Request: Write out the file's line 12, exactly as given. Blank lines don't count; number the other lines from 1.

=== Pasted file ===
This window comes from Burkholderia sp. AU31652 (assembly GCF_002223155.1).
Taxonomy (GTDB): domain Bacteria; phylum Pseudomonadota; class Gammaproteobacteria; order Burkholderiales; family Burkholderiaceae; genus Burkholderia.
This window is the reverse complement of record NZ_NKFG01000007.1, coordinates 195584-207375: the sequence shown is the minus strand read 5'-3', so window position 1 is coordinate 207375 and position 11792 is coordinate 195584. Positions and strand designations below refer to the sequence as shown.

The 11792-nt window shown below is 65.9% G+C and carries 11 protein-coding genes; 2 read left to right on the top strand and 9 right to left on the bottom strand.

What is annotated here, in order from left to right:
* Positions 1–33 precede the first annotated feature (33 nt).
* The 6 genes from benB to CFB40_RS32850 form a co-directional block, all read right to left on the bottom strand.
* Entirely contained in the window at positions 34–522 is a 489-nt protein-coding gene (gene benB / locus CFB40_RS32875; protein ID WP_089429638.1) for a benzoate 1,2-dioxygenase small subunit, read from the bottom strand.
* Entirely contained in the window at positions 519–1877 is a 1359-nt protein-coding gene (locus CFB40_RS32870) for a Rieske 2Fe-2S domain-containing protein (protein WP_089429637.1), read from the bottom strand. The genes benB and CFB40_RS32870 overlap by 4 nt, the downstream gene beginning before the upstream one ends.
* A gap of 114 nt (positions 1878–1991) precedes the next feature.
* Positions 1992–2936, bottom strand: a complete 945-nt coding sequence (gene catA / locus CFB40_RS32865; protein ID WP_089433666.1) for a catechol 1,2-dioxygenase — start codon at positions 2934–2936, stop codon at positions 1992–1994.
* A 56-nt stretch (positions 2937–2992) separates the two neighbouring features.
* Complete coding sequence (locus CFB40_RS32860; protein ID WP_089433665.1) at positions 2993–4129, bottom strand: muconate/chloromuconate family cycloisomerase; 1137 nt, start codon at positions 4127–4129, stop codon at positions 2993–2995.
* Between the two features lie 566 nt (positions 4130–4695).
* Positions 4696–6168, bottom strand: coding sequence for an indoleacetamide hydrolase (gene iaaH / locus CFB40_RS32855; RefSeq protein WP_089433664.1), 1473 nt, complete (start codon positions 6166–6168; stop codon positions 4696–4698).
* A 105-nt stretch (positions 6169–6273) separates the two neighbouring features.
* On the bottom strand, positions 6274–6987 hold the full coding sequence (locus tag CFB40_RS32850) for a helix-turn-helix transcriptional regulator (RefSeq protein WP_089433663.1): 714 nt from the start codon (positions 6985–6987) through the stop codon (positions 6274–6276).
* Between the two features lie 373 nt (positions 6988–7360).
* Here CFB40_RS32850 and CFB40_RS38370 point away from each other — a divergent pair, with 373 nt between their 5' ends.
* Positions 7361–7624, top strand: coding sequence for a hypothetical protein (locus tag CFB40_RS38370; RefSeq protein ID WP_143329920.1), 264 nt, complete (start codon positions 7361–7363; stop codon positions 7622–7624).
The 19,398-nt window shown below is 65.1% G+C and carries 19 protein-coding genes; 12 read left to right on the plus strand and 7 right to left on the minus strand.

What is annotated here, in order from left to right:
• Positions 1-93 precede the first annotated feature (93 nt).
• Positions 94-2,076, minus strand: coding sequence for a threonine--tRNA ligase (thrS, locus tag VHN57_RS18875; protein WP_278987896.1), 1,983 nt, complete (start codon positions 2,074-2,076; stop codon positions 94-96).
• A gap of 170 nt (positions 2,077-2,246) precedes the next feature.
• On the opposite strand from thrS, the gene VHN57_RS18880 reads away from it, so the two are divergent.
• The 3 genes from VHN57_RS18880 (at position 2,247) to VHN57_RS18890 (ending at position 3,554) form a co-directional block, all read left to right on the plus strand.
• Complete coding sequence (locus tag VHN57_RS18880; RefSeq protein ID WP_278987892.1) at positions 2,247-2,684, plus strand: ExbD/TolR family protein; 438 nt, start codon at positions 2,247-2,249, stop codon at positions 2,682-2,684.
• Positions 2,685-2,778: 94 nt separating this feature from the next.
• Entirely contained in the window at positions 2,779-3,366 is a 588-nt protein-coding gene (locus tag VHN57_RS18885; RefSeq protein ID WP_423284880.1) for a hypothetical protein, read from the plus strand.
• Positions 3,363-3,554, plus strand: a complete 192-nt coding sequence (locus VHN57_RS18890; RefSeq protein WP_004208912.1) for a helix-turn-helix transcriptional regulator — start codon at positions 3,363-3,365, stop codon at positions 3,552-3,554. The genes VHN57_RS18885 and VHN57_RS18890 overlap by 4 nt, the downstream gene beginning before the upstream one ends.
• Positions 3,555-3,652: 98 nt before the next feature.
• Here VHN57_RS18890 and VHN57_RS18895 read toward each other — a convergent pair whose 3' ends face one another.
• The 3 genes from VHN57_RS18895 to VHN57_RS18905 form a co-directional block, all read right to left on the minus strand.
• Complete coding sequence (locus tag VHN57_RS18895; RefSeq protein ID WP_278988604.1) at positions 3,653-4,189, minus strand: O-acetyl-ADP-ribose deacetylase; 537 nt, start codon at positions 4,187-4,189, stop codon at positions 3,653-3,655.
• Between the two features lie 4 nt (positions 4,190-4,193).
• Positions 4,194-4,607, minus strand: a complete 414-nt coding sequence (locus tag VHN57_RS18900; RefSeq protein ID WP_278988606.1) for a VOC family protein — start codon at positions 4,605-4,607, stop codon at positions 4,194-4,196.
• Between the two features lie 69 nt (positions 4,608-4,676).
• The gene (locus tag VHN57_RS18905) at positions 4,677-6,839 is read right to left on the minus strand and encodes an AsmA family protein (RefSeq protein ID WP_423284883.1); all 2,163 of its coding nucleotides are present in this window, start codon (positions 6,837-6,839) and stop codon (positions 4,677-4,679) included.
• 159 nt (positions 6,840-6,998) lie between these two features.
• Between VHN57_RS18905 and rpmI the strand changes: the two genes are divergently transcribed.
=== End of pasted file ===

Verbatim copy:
* A 56-nt stretch (positions 2937–2992) separates the two neighbouring features.